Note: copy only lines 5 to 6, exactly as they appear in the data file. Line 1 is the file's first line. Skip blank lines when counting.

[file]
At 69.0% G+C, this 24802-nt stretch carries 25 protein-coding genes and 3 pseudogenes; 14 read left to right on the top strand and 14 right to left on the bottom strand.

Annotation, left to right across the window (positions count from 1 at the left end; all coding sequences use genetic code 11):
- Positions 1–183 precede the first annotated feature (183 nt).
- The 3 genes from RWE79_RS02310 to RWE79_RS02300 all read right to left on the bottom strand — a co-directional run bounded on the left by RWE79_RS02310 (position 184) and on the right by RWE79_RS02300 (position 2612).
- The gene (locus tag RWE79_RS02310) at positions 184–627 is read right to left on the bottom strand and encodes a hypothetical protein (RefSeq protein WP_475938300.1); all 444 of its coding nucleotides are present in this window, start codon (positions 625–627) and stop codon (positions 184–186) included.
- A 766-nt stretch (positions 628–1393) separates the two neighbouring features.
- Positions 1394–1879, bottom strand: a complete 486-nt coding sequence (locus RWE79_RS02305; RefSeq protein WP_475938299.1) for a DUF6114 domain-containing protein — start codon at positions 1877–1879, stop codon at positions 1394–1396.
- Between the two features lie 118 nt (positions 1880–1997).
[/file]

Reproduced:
- The gene (locus tag RWE79_RS02310) at positions 184–627 is read right to left on the bottom strand and encodes a hypothetical protein (RefSeq protein WP_475938300.1); all 444 of its coding nucleotides are present in this window, start codon (positions 625–627) and stop codon (positions 184–186) included.
- A 766-nt stretch (positions 628–1393) separates the two neighbouring features.